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Accuracy assessment of patient safety incident (PSI) codes and present-on-admission (POA) indicators: a cross-sectional analysis using the Patient Safety Incidents Inquiry (PSII) in Korea

Abstract

Background

Among the various methods used, administrative data collected for claims and billing purposes, such as diagnosis codes and present-on-admission (POA) indicators, can easily be employed to assess patient safety status. However, it is crucial that administrative data be accurate to generate valid estimates of adverse event (AE) occurrence. Thus, we aimed to evaluate the accuracy of diagnosis codes and POA indicators in patients with confirmed AEs in the hospital admission setting.

Methods

We analysed the diagnosis codes of 1,032 confirmed AE cases and 6,754 non-AE cases from the 2019 Patient Safety Incidents Inquiry, which was designed as a cross-sectional study, to determine their alignment with the Korean Patient Safety Incidents (PSIs) Code Classification System. The unit of analysis was the individual case rather than the patient, because two or more AEs may occur in one patient. We examined whether the primary and secondary diagnostic codes had PSIs codes matching the AE type and checked each PSI code for whether the POA indicator had an ‘N’ tag. We reviewed the presence of PSI codes in patients without identified AEs and calculated the correlation between the AE incidence rate and PSI code and POA indicator accuracy across 15 hospitals.

Results

Ninety (8.7%) of the AE cases had PSI codes with an ‘N’ tag on the POA indicator compared to 294 (4.4%) of the non-AE cases. Infection- (20.4%) and surgery/procedure-related AEs (13.6%) had relatively higher instances of correctly tagged PSI codes. We did not identify any PSI codes for diagnosis-related incidents. While we noted significant differences in AE incidence rates, PSI code accuracy, and POA indicator accuracy among the hospitals, the correlations between these variables were not statistically significant.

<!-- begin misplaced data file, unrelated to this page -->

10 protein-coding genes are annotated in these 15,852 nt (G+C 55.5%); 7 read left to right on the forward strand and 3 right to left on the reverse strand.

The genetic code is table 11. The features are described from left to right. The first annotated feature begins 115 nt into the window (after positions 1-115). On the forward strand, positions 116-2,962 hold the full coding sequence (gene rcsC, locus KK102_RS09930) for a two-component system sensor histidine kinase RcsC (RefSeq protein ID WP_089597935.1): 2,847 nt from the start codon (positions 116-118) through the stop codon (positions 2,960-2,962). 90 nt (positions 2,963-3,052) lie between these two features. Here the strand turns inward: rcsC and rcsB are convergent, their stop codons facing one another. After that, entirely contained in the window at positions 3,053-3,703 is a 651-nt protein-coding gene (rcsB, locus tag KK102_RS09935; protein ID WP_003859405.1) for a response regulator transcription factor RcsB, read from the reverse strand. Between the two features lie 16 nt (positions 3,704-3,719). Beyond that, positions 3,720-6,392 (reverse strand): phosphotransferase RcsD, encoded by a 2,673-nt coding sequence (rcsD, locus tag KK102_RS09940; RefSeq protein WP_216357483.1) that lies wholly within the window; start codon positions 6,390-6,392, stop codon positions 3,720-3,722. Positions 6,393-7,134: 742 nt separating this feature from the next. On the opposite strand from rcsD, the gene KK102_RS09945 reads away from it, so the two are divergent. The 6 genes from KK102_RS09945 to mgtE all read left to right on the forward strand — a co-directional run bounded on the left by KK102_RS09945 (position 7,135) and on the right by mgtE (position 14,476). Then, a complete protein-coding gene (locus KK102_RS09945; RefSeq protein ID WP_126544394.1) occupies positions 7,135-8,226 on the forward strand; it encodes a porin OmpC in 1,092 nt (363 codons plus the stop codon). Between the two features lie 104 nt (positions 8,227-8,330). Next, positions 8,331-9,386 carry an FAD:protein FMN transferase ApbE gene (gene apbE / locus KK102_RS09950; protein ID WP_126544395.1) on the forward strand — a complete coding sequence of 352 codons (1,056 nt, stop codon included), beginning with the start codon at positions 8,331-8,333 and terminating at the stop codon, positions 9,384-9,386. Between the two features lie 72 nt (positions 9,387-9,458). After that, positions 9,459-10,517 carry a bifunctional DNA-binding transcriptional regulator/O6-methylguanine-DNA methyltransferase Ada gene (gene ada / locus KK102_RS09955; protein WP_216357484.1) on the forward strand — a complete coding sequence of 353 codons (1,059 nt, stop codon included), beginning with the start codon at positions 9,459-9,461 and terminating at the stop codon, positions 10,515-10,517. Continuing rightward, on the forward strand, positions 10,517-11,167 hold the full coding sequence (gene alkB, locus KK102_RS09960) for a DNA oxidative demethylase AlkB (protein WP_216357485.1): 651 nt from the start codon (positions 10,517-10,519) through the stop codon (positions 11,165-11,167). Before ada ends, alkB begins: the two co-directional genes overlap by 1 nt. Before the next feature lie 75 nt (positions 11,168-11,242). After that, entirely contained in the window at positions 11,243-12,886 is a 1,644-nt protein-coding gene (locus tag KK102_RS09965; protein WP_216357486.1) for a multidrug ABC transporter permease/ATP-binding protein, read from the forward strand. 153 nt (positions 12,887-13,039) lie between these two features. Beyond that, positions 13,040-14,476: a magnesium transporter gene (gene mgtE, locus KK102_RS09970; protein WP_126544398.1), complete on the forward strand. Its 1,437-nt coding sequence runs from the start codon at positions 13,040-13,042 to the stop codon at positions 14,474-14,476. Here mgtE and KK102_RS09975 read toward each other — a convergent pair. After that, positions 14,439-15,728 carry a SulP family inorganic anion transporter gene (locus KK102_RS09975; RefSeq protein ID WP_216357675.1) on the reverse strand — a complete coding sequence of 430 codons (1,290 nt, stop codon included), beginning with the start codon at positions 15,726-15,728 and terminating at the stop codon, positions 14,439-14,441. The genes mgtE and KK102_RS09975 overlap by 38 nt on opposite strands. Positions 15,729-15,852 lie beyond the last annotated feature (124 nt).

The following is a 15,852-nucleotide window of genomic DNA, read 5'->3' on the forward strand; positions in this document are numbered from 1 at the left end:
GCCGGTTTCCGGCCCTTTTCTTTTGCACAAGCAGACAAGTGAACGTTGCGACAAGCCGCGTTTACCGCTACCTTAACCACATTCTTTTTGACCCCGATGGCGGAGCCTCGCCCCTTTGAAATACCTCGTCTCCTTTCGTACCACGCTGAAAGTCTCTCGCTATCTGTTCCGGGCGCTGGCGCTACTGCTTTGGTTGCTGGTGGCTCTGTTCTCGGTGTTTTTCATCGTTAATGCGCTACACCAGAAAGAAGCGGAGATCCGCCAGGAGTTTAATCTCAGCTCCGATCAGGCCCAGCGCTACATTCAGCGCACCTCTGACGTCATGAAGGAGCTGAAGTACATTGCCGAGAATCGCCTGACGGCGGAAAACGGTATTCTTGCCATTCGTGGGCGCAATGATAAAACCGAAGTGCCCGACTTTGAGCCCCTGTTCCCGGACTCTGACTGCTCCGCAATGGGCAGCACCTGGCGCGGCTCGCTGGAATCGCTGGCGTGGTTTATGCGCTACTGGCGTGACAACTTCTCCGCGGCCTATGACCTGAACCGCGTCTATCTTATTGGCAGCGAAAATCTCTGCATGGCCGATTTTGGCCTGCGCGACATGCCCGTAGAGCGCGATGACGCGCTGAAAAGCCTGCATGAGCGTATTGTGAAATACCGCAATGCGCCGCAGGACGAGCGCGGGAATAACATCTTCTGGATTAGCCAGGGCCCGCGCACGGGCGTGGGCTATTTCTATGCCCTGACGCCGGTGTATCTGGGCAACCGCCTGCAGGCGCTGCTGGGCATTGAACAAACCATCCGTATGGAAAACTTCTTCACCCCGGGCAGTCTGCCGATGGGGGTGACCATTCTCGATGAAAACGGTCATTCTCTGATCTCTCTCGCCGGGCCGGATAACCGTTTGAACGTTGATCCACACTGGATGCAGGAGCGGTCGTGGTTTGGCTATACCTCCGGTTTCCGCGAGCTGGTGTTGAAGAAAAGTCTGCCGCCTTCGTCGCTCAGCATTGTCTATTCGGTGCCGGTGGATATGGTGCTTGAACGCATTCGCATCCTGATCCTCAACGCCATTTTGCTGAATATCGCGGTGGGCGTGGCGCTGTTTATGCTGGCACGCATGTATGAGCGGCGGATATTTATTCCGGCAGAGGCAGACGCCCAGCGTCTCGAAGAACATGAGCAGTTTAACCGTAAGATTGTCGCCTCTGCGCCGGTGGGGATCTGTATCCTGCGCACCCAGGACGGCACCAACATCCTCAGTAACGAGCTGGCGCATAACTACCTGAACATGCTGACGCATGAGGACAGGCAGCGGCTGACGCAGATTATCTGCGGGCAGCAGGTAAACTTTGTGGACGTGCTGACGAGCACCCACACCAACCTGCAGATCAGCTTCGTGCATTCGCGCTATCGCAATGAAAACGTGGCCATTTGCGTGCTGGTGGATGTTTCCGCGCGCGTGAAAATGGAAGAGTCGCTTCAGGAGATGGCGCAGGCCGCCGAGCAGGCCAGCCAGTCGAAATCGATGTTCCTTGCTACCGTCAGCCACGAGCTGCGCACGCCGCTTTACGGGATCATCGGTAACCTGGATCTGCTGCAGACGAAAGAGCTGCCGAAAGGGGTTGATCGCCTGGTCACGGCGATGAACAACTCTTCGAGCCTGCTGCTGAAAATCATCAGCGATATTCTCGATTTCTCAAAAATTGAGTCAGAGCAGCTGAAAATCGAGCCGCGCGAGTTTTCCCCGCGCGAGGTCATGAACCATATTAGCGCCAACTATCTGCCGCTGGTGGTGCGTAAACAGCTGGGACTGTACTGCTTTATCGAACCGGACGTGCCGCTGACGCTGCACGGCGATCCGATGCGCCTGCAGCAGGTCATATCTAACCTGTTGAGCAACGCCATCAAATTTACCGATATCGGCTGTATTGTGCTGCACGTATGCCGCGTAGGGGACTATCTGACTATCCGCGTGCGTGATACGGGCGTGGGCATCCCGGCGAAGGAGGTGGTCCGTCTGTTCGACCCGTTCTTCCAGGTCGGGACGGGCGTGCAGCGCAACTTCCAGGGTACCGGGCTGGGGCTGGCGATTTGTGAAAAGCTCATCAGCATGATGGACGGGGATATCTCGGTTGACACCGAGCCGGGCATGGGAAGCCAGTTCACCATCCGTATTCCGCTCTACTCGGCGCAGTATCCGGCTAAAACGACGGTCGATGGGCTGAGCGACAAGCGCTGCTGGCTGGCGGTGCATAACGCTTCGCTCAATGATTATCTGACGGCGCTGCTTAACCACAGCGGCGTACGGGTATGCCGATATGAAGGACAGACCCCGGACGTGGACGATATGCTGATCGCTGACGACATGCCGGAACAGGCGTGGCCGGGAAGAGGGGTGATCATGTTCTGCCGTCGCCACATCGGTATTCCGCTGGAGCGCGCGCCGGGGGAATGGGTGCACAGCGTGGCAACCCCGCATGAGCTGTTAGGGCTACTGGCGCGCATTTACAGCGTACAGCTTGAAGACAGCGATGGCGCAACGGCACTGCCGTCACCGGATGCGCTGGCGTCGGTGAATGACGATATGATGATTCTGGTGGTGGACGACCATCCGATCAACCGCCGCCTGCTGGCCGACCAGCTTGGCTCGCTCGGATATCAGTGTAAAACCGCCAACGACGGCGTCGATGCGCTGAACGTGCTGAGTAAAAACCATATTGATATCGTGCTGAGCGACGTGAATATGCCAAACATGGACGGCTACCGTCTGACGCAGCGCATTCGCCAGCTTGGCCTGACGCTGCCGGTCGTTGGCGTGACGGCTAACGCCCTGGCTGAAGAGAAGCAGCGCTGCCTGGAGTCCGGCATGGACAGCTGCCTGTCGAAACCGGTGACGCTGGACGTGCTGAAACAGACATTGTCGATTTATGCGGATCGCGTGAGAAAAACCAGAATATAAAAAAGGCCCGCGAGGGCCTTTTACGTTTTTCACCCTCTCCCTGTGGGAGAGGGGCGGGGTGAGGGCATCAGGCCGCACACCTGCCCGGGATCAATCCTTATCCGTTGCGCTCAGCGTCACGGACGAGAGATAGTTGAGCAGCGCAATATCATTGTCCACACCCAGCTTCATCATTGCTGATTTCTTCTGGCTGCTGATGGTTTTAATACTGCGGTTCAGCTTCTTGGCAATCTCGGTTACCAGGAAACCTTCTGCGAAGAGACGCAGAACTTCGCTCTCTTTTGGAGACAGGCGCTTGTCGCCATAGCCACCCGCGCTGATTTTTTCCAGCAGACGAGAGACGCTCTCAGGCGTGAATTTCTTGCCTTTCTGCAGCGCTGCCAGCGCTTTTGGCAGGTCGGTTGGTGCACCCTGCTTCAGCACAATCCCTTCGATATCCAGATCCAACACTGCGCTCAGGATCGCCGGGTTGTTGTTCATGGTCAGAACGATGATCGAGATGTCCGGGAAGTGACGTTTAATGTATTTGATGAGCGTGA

Conclusion

Currently, PSI codes and POA indicators in South Korea appear to have low validity. To use administrative data in medical quality improvement activities such as monitoring patient safety levels, improving the accuracy of administrative data should be a priority. Possible strategies include targeted education on PSI codes and POA indicators and introduction of new evaluation indicators regarding the accuracy of administrative data.

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Background

Among the diverse methods used to identify patient safety incidents (PSIs), administrative data have been increasing use [1,2,3,4]. Administrative data such as claims and billing information are amassed through numerous channels during medical processes and stand out for their relative ease of use compared to other kinds of data or methods used to assess patient safety status [5]. Furthermore, this approach capitalises on already-collected data, thereby eliminating the need for additional expenditure on data collection, facilitating efficient evaluation of patient safety status [5]. Diagnosis codes are a form of administrative data extensively utilised to determine disease burden, as measured by indicators such as disability-adjusted life years, and ensure a high level of comparability in the outcomes derived [6, 7].